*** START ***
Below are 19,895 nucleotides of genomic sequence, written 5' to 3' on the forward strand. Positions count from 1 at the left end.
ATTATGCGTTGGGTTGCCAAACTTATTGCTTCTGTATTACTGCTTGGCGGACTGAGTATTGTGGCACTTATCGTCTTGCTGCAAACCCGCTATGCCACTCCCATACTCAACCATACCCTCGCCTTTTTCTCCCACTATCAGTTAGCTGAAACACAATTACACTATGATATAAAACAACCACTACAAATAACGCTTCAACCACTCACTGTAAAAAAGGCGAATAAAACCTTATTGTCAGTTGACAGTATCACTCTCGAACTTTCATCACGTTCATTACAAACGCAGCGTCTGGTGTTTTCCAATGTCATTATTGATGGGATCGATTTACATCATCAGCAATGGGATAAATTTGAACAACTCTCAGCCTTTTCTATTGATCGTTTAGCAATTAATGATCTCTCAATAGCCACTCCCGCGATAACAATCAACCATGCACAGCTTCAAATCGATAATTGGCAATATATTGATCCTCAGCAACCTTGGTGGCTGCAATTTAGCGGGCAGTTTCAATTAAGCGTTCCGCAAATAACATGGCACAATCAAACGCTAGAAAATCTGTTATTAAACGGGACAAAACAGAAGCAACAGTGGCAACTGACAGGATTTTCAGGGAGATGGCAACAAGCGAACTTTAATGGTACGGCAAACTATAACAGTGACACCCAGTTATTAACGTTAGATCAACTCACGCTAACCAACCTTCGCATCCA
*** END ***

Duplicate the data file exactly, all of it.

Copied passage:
Below are 19,895 nucleotides of genomic sequence, written 5' to 3' on the forward strand. Positions count from 1 at the left end.
ATTATGCGTTGGGTTGCCAAACTTATTGCTTCTGTATTACTGCTTGGCGGACTGAGTATTGTGGCACTTATCGTCTTGCTGCAAACCCGCTATGCCACTCCCATACTCAACCATACCCTCGCCTTTTTCTCCCACTATCAGTTAGCTGAAACACAATTACACTATGATATAAAACAACCACTACAAATAACGCTTCAACCACTCACTGTAAAAAAGGCGAATAAAACCTTATTGTCAGTTGACAGTATCACTCTCGAACTTTCATCACGTTCATTACAAACGCAGCGTCTGGTGTTTTCCAATGTCATTATTGATGGGATCGATTTACATCATCAGCAATGGGATAAATTTGAACAACTCTCAGCCTTTTCTATTGATCGTTTAGCAATTAATGATCTCTCAATAGCCACTCCCGCGATAACAATCAACCATGCACAGCTTCAAATCGATAATTGGCAATATATTGATCCTCAGCAACCTTGGTGGCTGCAATTTAGCGGGCAGTTTCAATTAAGCGTTCCGCAAATAACATGGCACAATCAAACGCTAGAAAATCTGTTATTAAACGGGACAAAACAGAAGCAACAGTGGCAACTGACAGGATTTTCAGGGAGATGGCAACAAGCGAACTTTAATGGTACGGCAAACTATAACAGTGACACCCAGTTATTAACGTTAGATCAACTCACGCTAACCAACCTTCGCATCCA